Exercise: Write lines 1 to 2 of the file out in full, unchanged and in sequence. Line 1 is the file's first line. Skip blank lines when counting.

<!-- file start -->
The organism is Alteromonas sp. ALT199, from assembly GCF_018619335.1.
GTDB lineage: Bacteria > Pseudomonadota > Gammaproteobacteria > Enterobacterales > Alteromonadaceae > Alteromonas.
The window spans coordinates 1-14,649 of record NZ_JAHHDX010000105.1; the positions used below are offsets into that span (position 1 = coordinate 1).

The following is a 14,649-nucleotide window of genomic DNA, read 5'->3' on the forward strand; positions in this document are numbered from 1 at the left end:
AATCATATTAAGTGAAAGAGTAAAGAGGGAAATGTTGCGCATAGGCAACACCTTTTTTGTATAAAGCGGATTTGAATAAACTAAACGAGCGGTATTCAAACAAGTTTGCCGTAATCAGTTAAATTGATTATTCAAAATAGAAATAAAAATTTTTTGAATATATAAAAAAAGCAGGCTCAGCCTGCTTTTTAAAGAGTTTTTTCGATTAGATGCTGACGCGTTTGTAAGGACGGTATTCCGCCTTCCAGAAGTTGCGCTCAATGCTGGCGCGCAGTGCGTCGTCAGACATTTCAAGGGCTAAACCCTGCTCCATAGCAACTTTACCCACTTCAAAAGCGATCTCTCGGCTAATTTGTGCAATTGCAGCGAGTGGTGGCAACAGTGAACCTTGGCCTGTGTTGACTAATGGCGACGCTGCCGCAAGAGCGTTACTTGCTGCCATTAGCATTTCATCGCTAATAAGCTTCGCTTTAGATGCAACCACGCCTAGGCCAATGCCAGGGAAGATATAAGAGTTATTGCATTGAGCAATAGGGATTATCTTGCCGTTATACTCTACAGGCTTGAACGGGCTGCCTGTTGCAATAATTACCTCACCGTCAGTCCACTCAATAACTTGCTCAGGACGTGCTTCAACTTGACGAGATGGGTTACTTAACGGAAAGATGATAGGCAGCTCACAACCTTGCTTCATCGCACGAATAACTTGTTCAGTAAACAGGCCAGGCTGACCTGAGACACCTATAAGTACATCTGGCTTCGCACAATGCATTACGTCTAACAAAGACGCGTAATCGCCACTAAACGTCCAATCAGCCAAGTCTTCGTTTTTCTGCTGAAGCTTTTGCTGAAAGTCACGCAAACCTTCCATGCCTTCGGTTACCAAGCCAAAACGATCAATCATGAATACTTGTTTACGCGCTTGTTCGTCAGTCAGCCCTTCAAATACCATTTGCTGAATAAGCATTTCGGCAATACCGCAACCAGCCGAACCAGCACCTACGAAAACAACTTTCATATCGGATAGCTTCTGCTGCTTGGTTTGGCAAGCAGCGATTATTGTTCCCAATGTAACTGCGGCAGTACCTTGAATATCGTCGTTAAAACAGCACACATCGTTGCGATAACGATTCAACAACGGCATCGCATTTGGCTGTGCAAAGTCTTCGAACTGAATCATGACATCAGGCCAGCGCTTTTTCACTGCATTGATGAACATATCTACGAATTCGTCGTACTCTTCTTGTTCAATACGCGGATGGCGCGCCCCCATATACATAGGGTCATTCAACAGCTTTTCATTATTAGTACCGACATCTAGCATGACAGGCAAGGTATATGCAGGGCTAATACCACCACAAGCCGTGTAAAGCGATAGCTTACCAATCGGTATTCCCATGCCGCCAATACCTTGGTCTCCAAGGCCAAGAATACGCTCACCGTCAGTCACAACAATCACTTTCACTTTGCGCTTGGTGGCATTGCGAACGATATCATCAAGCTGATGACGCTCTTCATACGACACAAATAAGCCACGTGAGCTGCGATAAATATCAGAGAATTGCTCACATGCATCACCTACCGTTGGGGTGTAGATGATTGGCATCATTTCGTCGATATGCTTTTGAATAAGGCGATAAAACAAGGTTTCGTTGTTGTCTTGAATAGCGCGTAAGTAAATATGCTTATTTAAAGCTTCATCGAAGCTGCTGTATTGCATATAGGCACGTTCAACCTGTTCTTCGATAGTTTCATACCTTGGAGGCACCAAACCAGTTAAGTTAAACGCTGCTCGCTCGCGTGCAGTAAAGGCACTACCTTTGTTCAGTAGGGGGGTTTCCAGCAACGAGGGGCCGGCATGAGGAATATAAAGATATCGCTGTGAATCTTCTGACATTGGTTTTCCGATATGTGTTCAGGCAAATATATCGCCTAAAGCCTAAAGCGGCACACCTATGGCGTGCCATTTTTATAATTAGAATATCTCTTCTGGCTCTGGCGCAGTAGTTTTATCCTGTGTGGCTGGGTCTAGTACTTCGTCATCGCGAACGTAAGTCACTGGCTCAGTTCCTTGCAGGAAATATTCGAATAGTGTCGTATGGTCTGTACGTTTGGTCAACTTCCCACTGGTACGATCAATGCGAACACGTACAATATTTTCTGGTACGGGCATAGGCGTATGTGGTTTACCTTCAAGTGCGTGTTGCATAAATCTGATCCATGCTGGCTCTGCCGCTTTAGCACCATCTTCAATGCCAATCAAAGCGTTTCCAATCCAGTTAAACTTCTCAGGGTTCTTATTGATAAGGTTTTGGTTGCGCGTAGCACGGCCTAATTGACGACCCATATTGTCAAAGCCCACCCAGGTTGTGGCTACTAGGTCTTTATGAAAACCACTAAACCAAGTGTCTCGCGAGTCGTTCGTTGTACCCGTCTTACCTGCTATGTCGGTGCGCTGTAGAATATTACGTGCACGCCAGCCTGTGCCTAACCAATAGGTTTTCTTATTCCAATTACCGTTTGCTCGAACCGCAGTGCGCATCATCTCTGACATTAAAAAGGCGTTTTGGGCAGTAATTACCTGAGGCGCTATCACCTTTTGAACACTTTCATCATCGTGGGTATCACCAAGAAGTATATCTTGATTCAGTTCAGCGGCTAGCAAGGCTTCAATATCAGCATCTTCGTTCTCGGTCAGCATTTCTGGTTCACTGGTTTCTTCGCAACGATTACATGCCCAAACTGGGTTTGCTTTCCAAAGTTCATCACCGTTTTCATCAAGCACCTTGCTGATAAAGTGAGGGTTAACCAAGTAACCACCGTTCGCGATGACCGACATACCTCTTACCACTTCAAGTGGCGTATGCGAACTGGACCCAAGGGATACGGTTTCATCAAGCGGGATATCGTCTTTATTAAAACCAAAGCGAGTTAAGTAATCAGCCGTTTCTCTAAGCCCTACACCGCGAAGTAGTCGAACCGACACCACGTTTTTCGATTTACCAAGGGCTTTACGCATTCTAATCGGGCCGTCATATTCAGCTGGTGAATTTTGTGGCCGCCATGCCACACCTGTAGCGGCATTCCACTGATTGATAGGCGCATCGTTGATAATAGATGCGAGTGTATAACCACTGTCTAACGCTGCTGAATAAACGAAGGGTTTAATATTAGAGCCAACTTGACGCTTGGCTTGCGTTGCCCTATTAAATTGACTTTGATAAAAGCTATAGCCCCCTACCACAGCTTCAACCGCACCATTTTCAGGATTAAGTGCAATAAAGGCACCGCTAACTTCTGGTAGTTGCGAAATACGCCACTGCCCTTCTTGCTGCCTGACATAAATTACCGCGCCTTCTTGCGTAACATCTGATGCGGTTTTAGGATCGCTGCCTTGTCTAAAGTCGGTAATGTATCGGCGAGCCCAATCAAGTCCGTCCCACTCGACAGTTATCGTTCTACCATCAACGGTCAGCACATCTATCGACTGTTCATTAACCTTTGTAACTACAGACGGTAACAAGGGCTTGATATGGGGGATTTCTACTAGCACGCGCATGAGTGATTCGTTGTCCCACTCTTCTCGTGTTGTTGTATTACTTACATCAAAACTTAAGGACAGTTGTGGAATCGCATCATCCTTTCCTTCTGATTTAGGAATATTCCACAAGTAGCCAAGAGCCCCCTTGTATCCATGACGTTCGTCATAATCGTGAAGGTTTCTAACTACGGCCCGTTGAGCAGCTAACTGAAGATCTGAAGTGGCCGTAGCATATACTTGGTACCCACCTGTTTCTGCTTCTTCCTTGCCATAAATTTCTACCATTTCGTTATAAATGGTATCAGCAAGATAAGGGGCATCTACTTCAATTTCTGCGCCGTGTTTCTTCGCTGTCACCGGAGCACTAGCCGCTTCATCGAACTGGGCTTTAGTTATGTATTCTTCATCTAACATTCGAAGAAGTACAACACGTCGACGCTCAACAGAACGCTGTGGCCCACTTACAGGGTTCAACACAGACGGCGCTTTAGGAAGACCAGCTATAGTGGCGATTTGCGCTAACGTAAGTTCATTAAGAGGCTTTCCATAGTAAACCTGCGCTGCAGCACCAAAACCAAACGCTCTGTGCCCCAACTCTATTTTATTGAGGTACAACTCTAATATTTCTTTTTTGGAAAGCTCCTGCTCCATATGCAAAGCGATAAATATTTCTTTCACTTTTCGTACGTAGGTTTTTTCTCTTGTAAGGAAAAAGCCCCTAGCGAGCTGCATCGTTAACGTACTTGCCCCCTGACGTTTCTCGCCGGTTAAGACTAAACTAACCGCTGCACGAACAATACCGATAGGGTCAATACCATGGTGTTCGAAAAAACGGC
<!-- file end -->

The organism is Alteromonas sp. ALT199, from assembly GCF_018619335.1.
GTDB lineage: Bacteria > Pseudomonadota > Gammaproteobacteria > Enterobacterales > Alteromonadaceae > Alteromonas.